How to Avoid Problems with US Customs and Cuba

While the official embargo against Cuba by the United States continues into 2009; there is no embargo against travel to Cuba. It is difficult to do so legally, and sometimes within strict guidelines. Most travel is restricted in that money cannot be used to finance the Cuban economy. In that regard, travel permits usually require mention of humanitarian or educational need for going to Cuba. While tourists can go to Cuba, it is necessary not to bring anything back from Cuba; it is harder still to prove no money was spent in Cuba.

Official Business

It is legal to conduct transactions in Cuba if you have a license or permit to do so. Licenses include journalists, government officials, full-time professionals such as doctors or environmentalists who are doing research or going to conferences, or who have relatives in Cuba. Activities including humanitarian aid, journalism, educational study, religious activities and transmission of information are also permitted with approval. Public performances, competitions and exhibits are also allowed as long as the profits from the event go to a nongovernmental charity which benefits the Cuban people.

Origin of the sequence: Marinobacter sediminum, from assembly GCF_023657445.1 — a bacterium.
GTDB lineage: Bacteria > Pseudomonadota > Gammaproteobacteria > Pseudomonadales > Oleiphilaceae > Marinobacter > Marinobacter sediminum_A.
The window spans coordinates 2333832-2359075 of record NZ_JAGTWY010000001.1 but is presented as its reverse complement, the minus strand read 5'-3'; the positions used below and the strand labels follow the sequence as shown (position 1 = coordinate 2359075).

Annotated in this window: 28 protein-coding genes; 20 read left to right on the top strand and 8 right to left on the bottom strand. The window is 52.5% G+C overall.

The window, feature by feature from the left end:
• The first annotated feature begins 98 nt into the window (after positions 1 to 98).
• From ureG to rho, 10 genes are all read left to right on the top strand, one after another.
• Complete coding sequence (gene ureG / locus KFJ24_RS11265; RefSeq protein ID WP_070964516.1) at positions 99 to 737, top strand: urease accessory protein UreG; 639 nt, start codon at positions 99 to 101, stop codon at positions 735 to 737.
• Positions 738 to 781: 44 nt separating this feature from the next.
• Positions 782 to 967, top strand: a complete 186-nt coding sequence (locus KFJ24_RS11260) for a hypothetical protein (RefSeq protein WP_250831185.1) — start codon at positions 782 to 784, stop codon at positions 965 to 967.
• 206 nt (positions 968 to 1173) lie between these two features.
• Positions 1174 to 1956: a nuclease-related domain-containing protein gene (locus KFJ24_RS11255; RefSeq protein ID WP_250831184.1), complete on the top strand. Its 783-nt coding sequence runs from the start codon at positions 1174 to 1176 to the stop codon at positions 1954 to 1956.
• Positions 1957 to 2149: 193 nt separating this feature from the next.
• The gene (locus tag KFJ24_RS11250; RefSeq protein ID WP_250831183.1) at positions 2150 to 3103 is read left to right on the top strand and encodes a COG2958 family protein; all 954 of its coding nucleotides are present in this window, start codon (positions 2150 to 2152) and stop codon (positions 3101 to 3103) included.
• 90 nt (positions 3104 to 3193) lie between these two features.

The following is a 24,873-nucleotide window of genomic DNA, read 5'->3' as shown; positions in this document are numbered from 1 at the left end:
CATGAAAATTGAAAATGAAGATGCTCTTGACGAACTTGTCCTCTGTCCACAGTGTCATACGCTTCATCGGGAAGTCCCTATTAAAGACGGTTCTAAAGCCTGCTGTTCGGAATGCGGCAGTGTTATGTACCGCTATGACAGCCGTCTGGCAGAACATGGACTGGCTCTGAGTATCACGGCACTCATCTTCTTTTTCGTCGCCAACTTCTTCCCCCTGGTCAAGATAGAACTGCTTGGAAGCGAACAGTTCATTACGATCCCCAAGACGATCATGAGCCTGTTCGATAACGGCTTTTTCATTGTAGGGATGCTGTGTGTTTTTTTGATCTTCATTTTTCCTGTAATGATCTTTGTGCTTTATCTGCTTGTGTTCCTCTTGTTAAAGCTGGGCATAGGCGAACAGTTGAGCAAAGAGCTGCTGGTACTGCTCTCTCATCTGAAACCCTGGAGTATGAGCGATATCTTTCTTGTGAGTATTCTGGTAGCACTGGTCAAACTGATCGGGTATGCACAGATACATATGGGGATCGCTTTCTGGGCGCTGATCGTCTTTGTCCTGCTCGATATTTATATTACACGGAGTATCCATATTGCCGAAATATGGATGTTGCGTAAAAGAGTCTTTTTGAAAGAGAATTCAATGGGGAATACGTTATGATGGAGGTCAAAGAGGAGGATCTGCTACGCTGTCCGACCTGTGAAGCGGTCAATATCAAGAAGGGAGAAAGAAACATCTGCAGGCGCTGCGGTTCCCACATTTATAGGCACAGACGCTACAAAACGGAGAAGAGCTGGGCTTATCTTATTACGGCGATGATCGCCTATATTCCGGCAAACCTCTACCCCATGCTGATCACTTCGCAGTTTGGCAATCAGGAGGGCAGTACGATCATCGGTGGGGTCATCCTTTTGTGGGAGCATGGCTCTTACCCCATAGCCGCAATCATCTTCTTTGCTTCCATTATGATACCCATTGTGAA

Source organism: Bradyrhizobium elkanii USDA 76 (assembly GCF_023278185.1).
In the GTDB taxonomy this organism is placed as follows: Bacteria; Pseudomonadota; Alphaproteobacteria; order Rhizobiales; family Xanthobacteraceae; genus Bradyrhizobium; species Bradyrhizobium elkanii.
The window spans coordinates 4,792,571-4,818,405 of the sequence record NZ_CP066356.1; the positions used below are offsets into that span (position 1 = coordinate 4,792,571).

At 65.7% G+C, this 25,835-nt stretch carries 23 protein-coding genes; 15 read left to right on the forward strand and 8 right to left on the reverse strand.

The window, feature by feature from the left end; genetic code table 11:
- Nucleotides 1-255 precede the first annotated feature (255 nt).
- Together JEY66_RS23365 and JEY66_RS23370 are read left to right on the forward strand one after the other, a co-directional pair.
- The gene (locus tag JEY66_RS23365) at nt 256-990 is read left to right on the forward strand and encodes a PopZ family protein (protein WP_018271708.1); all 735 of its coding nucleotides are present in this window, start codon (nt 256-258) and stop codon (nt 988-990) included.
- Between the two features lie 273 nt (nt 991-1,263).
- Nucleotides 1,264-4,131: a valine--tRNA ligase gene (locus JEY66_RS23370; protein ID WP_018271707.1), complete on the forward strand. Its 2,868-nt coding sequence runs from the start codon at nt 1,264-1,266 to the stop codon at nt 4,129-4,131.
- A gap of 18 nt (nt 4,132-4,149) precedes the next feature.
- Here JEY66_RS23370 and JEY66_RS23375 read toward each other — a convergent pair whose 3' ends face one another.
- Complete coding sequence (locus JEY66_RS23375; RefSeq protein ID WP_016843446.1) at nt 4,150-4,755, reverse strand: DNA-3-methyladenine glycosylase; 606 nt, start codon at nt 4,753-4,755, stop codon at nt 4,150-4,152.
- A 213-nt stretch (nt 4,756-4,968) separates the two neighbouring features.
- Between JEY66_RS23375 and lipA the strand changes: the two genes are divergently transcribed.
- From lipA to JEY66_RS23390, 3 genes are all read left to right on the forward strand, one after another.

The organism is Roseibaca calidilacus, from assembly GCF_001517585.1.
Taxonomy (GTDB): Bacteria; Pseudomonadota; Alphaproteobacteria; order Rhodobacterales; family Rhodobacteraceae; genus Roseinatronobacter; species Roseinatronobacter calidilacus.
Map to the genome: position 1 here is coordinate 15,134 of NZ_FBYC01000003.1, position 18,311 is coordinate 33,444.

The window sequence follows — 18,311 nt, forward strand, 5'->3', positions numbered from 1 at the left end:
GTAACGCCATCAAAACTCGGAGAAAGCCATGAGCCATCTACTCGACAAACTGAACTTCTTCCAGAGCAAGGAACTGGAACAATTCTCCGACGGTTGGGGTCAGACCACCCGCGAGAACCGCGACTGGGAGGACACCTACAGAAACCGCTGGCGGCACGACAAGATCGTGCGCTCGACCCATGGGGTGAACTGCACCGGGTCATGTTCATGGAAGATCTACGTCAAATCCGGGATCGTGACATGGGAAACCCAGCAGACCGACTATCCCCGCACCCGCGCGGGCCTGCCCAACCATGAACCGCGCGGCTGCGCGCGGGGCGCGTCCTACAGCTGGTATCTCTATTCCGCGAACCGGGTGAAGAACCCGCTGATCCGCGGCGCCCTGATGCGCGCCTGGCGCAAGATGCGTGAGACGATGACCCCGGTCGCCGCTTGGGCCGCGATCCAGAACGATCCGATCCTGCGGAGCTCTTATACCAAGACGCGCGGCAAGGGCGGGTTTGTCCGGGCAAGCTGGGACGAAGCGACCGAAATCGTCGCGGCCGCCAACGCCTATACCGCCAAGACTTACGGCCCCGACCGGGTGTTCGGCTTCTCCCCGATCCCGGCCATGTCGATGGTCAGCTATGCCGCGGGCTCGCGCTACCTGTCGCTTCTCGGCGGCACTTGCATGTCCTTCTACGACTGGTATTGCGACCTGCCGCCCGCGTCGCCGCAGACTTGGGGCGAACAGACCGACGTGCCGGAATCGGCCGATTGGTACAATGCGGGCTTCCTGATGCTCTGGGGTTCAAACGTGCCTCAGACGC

It is legal to travel to Cuba. It is illegal to travel directly from the US to Cuba with the intent of spending money or receiving gifts while in Cuba without authorization from the OFAC (Office of Foreign Assets Control). No Cuban produced items, such as cigars or rum, may be bought or transported out of Cuba. Foreign credit cards (Canadian or non US) may be used. This rule applies to all US nationals or corporations which have direct ties to the United States and are in whole or part under the jurisdiction of US law.


As a tourist you can take a trip to either Canada or Mexico, and then travel to Cuba. The initial trip from US controlled territory must be to a friendly nation. Use Jamaica as an alternative destination as there are daily trips from this island to Cuba.

Allowed Items

Allowed items into and out of Cuba fall under the information and informational materials category; these include books, magazines, film, photos, tapes, CDs, art or posters. Blank recording devices or material is not part of this category and will be confiscated.